The following notes present a general vision and some practical guidelines for highlighting the potential of embodied conscious movement as a transformative practice, and how to implement it. They are based on my own (in-progress) experience of ecstatic dance, contact beyond contact, 5 Rhythms, dance awake, Buddhist meditation, and philosophy. Take whatever you find helpful and forgive me for the rest.
The word ‘ecstasis’ means ‘to abide outside’. It is an arrow, a pointer, indicating a direction of movement. We inevitably start where we are. But we should ask ourselves: where are we, actually? Most of the time, the default space we occupy is that of mental representations, stories, dramas, self-consciousness, and all the struggles that go with this. The ‘ecstatic’ movement invites us to move outside of that default ordinary state. This does not necessarily mean that we forget and obliterate the ordinary state, nor that we deny its possible validity and even beauty. But we learn how to contemplate and even hold it from the outside. We can be fully with it, and yet not being caged or imprisoned by it, because we learn and know how to be also elsewhere—outside. Ecstatic movement is a movement of freedom, and this freedom is born from the possibility of doing also otherwise, being also something else, and staying also elsewhere. It includes more options and removes none.
How do we cultivate and explore this ecstatic freedom? One of the most effective methods consists in taking full stock of our relational nature. The ‘outside’ is not a place of isolation and segregation, but rather of unity, togetherness, contact. Staying outside does not mean to be on our own, but quite the contrary, to finally learn how to be oneself while being together with others. To operationalize this intuition, we bring to the foreground of our attention the element of ‘contact’ in all its broad and various dimensions.
We are already always in contact with one another and with everything around us. There are many ways of being in contact, ranging from physical touch to emotional or even metaphysical connection. In ordinary default settings we are in contact too. Yet, the problem is that our ordinary contact is heavily mediated by language, social scripts, mental representations, which all select, filter, shape what can happen, how it can happen, and when, constraining more or less drastically the space of possibilities. Paradoxically enough, this can lead to an experience of separation, loneliness, dejection (because we fail to follow the rule, because we don’t meet the standard, because we don’t find the right peers or partners, and so many other reasons).
Ecstatic freedom seeks to access a deeper level of contact, more intuitive, immediate, embodied. At this deeper level, our identity is reduced to its most fundamental core: we are sentient beings in space (what Heidegger would call Da-sein, ‘being-there’). The fact that we are ‘sentient’ means that we are open to experience, feelings, and we can respond to both our own states and those of others around. We are intelligent and vulnerable at the same time. Sentiency calls for an oath of mutual respect, allowing each other the space and opportunity to just be, without putting further conditions. The fact that we are ‘beings’ means that we fundamentally identify as just points of presence, as signposts of awareness: ‘someone’s here’. We don’t put forward names, further qualifications, roles, duties. We start from the bare, alive presence of someone being there. And all of this happens ‘in space’, in a particular location, among these other presences, these other beings. It does not happen in an idea, in a story, in a world beyond. It happens here, now. It’s a unique, irreplicable experience.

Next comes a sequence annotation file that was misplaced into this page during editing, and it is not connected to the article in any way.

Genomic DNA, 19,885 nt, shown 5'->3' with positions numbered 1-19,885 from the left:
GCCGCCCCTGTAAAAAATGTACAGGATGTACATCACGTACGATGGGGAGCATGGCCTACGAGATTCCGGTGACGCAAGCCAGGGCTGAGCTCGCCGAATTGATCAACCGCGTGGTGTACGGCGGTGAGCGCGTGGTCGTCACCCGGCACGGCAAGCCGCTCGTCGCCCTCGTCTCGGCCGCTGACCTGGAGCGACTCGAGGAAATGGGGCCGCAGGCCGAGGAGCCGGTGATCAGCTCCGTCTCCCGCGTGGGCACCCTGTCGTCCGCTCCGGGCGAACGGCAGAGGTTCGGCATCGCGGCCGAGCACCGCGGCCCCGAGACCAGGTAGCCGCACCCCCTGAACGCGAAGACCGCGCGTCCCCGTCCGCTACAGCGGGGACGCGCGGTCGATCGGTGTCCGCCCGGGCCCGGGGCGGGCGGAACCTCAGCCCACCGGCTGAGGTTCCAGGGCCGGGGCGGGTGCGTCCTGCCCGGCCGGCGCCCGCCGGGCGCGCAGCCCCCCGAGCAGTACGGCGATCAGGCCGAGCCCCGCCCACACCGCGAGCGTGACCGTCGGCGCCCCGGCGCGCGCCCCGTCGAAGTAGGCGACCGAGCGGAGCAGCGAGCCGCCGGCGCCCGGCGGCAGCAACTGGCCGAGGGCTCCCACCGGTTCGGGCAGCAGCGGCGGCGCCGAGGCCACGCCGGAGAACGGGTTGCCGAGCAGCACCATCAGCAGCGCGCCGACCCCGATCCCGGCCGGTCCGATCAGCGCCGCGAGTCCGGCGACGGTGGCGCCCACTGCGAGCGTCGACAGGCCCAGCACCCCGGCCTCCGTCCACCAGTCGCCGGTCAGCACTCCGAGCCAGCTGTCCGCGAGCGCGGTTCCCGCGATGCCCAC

To facilitate this experience of ourselves as just sentient beings in space, we explore the non-verbal (possibly also the non-mentalized) ways we have of being in contact. They are very simple, very basic: sharing presence, witnessing each other, being in touch more or less remotely, sharing weight and movement. Being in contact is being in a conversation, in which we both listen and answer, follow and lead. We invent a polyphony without words, which springs from a place that is deeper than the ordinary anxious and talkative mind. It originates from a place of simplicity: our body, and its ability to move and respond. As we being to learn how to stay in this conversation, the possibilities become endless.
In order to explore some of them, we follow the guidance of music. Music is a relational phenomenon, an architecture of vibrations, suggestive of the whole spectrum of experiences. But music is never prescriptive, it never commands or forbids. It only suggests, points to, inspires. How music flows through each being is bound to be different. Everyone is a different resonance board for the same music. This simple fact adds an incredible depth and complexity to the conversation, expanding its potential. We invoke a special kind of music that is in fact a collective construction, made by many, but belonging to nobody. A music of intersection and integration, diversity and overlap. A music welcoming everything that aspires to goodness, and courageous enough to fear no aspect of our natures. This music is the guide and the space for the conversation to unfold. A conversation in which we try to forget all the ‘ought to’ and ‘must’ and ‘should’ and simply learn how to be surprised by the sheer variety of ways in which unity can express itself in manifoldness, and how manifoldness can be truly unified.
We listen to the music as something we didn’t plan in advance. We allow ourselves to be surprised and challenged by the music on the spot. We allow the music to take us on its wave and move us through different landscapes. We know that some of them we will like, and some of them we won’t like. We promise to remain true and authentic regardless, and to keep moving along, no matter what happens, in any way that will seem most appropriate and sincere. We can’t predict what will happen, but we remain open to this not-knowing. We remain trustful. Knowing how to navigate this adventure is the wisdom we gain and love—this is our philosophy.
Ecstatic movement arises from this combination of being able to get in touch at a deeper level with others (based on a point of contact that is below the ordinary default schemes of interaction) while also embarking together on the same journey (sharing a space of exploration that unites us within our differences). Ecstatic movement is both the practice and its goal. It is a practice insofar as we can always learn more and go deeper in our exploration. We’ll be faced with unforeseen obstacles, and we’ll have to find ingenious ways of overcoming them. It won’t necessarily be a smooth or linear process, but there will be transformation, change, and growth taking place all along. Yet, this is also the goal of the practice. We’re not aiming at anything different from what we’re already doing, we don’t struggle to become something else from what we already are. We just allow ourselves to mature fully into what we always be: free sentient beings in space, together.